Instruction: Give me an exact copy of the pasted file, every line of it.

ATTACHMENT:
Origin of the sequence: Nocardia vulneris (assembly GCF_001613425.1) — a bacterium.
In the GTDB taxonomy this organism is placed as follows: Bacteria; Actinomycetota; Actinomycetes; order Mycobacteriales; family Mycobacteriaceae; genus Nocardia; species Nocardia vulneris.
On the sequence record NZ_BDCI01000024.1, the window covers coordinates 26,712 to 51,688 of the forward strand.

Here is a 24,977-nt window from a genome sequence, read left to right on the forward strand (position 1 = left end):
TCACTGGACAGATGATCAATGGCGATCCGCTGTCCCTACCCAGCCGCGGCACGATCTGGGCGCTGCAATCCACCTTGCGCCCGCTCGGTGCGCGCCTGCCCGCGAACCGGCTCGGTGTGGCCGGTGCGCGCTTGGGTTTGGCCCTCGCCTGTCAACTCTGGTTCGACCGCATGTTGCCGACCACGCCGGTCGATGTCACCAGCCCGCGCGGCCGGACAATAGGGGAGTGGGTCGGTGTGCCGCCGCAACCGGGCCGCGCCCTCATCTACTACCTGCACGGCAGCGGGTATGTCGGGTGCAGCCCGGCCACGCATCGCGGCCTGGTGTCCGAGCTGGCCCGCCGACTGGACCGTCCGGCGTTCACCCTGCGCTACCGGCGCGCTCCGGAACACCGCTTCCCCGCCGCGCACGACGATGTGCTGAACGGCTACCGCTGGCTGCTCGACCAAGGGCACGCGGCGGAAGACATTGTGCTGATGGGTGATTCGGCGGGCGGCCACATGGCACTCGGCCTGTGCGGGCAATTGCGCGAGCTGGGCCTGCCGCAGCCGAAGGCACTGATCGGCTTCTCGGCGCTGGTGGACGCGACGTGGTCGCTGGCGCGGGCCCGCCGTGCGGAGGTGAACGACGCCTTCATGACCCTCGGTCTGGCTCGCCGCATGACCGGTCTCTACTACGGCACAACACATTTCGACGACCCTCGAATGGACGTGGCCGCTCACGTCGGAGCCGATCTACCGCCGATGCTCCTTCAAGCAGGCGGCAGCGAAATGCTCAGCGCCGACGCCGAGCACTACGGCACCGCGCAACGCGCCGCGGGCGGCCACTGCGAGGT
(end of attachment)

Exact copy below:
Origin of the sequence: Nocardia vulneris (assembly GCF_001613425.1) — a bacterium.
In the GTDB taxonomy this organism is placed as follows: Bacteria; Actinomycetota; Actinomycetes; order Mycobacteriales; family Mycobacteriaceae; genus Nocardia; species Nocardia vulneris.
On the sequence record NZ_BDCI01000024.1, the window covers coordinates 26,712 to 51,688 of the forward strand.

Here is a 24,977-nt window from a genome sequence, read left to right on the forward strand (position 1 = left end):
TCACTGGACAGATGATCAATGGCGATCCGCTGTCCCTACCCAGCCGCGGCACGATCTGGGCGCTGCAATCCACCTTGCGCCCGCTCGGTGCGCGCCTGCCCGCGAACCGGCTCGGTGTGGCCGGTGCGCGCTTGGGTTTGGCCCTCGCCTGTCAACTCTGGTTCGACCGCATGTTGCCGACCACGCCGGTCGATGTCACCAGCCCGCGCGGCCGGACAATAGGGGAGTGGGTCGGTGTGCCGCCGCAACCGGGCCGCGCCCTCATCTACTACCTGCACGGCAGCGGGTATGTCGGGTGCAGCCCGGCCACGCATCGCGGCCTGGTGTCCGAGCTGGCCCGCCGACTGGACCGTCCGGCGTTCACCCTGCGCTACCGGCGCGCTCCGGAACACCGCTTCCCCGCCGCGCACGACGATGTGCTGAACGGCTACCGCTGGCTGCTCGACCAAGGGCACGCGGCGGAAGACATTGTGCTGATGGGTGATTCGGCGGGCGGCCACATGGCACTCGGCCTGTGCGGGCAATTGCGCGAGCTGGGCCTGCCGCAGCCGAAGGCACTGATCGGCTTCTCGGCGCTGGTGGACGCGACGTGGTCGCTGGCGCGGGCCCGCCGTGCGGAGGTGAACGACGCCTTCATGACCCTCGGTCTGGCTCGCCGCATGACCGGTCTCTACTACGGCACAACACATTTCGACGACCCTCGAATGGACGTGGCCGCTCACGTCGGAGCCGATCTACCGCCGATGCTCCTTCAAGCAGGCGGCAGCGAAATGCTCAGCGCCGACGCCGAGCACTACGGCACCGCGCAACGCGCCGCGGGCGGCCACTGCGAGGT